Free bike lending program in B.C.'s Similkameen a boon for migrant workers without cars and driver's licences

·3 min read
The bike lending program in Cawston, B.C., serves migrant workers who don't have a car and a Canadian driver's licence. (Shutterstock / LanaG - image credit)
The bike lending program in Cawston, B.C., serves migrant workers who don't have a car and a Canadian driver's licence. (Shutterstock / LanaG - image credit)

A free bicycle lending program located near a community hall in B.C.'s Similkameen region aims to make lives easier for migrant workers who don't have a car and a Canadian driver's licence.

Last week, the Lower Similkameen Community Services Society, a Keremeos-based nonprofit dedicated to services for newcomers and refugees, installed a rack near the Cawston Community Hall that can accommodate up to 20 bikes.

An accompanying sign, written in both English and Spanish, says in order to maintain funding for the program, bikes need to be returned in good condition.

The program is funded by the Vancouver-based settlement services agency MOSAIC. Each bike has a yellow sticker that indicates it is part of the lending program.

Seasonal workers in British Columbia mostly come from Mexico, Guatemala and other Latin American countries, which don't have agreements with the Canadian government that allow them to exchange driver's licences issued by their home countries for a B.C. licence.

To get a Class 5 B.C. licence, the workers — who are legally able to stay in Canada on a work permit that is good for one to two years — have to pass a knowledge test and a road test conducted by the Insurance Corporation of British Columbia (ICBC).

Little public transit in the Similkameen

Lower Similkameen Community Services Society support co-ordinator Signe Percevault says her organization has been lending bikes and helmets to migrant workers for several years, but the recent installation of a convenient rack of bicycles is welcome news.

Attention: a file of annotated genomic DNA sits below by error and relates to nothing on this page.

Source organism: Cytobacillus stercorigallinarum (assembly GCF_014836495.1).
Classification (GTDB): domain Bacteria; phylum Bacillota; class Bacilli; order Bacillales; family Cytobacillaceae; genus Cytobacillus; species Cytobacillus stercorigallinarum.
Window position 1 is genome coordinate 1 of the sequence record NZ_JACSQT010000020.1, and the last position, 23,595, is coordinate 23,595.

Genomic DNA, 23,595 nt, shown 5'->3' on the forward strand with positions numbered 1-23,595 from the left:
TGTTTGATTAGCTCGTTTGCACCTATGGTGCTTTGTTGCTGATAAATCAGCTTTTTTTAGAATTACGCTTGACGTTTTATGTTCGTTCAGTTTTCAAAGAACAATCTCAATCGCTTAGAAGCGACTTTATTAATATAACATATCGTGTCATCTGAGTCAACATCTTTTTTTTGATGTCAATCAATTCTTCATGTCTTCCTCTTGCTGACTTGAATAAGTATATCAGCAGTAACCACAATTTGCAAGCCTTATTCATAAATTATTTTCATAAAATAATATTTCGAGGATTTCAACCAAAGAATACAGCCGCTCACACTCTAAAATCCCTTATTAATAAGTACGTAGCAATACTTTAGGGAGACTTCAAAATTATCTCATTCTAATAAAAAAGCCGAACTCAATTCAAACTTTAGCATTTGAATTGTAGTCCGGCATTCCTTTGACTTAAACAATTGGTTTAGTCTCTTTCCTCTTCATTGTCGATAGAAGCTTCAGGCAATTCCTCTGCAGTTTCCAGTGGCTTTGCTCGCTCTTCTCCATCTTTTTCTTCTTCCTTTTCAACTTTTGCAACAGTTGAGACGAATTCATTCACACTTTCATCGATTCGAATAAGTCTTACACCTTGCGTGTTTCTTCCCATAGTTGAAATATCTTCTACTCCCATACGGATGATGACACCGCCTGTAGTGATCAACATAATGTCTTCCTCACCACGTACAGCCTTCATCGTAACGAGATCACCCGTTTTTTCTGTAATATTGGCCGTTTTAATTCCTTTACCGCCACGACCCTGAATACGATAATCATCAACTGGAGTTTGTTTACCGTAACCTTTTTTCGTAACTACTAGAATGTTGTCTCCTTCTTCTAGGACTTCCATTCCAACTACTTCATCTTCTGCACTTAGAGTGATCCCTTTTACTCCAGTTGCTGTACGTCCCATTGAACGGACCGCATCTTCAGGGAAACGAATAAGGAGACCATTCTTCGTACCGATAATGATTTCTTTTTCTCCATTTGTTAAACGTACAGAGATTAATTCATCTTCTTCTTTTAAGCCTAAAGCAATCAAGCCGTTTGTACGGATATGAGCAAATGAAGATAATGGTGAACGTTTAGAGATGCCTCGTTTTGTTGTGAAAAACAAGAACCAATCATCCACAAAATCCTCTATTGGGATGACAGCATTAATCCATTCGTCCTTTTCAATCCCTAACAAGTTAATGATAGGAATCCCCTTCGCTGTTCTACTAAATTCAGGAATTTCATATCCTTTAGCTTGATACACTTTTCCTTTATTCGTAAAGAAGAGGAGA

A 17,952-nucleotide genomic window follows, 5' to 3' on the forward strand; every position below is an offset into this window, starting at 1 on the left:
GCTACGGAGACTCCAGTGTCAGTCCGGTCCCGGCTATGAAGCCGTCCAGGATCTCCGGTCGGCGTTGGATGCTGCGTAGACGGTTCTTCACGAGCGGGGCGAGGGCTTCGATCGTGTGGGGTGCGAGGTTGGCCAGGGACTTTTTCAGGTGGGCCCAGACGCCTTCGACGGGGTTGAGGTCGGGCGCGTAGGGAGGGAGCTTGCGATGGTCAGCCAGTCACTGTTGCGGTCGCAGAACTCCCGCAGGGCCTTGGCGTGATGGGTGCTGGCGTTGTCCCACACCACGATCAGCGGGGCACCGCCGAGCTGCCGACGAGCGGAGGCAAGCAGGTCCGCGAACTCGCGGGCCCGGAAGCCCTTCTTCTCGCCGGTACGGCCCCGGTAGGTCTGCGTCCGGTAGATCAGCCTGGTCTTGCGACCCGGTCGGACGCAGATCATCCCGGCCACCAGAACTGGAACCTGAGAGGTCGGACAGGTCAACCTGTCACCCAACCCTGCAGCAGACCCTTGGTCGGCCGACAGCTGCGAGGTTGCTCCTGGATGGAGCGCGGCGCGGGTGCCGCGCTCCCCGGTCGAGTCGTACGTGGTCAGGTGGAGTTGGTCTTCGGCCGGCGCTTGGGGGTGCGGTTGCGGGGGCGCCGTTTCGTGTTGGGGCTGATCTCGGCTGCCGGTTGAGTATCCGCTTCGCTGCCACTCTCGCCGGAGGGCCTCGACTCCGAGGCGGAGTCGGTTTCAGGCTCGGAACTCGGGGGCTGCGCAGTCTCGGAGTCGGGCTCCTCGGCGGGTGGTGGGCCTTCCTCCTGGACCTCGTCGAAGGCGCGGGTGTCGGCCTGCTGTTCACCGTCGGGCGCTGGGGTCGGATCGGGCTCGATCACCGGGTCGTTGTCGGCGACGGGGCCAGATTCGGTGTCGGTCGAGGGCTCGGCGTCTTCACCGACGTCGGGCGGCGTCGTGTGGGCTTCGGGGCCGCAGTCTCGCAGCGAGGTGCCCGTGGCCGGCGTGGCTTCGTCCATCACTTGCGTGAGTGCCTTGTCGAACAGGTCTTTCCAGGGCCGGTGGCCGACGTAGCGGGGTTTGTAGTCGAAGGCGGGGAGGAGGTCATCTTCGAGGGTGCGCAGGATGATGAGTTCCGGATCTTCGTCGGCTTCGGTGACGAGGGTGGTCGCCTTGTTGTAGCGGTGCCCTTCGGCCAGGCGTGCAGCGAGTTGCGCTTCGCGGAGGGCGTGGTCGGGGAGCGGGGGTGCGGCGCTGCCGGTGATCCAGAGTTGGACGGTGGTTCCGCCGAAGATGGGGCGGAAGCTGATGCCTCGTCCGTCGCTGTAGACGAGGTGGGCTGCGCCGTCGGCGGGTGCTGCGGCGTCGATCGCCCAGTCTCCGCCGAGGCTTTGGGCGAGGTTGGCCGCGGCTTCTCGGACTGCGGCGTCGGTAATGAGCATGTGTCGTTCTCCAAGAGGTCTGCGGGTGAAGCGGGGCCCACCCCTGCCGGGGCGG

Percevault says the Similkameen Valley has very little public transportation for migrant workers, so they're happy to be able to borrow the bikes for free.

"Not all of the employers are able to drive them around to do their errands, so the bike program hopefully will be self-sustaining and be able to address partly that [commute issue]," she said on CBC's Radio West.

Darren Robinson Photography/Similkameen Valley Planning Society
Darren Robinson Photography/Similkameen Valley Planning Society

The society's David Haro, who immigrated to Canada from Mexico City about a decade ago, says some of the migrant workers he has served didn't know how to bike but, given the benefits, were eager to give it a go.

"Some of the farmers don't give them a car or bike, so they had to walk to the store to get groceries," Haro said. "It's very good for them to have some kind of transportation."

Haro adds that some migrant workers loved the bikes so much that they borrowed them for a year.

Running program on honour system

Percevault says her organization runs the bike lending program on an honour system and tries to keep barriers as low as possible.

"I do expect that some of the bikes may not be returned right away — it is the nature of when you're lending something free — but we do hope that this will be a sustainable system that bikes will find their way back to the rack," she said.

The Lower Similkameen Community Services Society welcomes bike donations and will provide maintenance for donated equipment. Donors can call or WhatsApp the organization at 250-499-6273.

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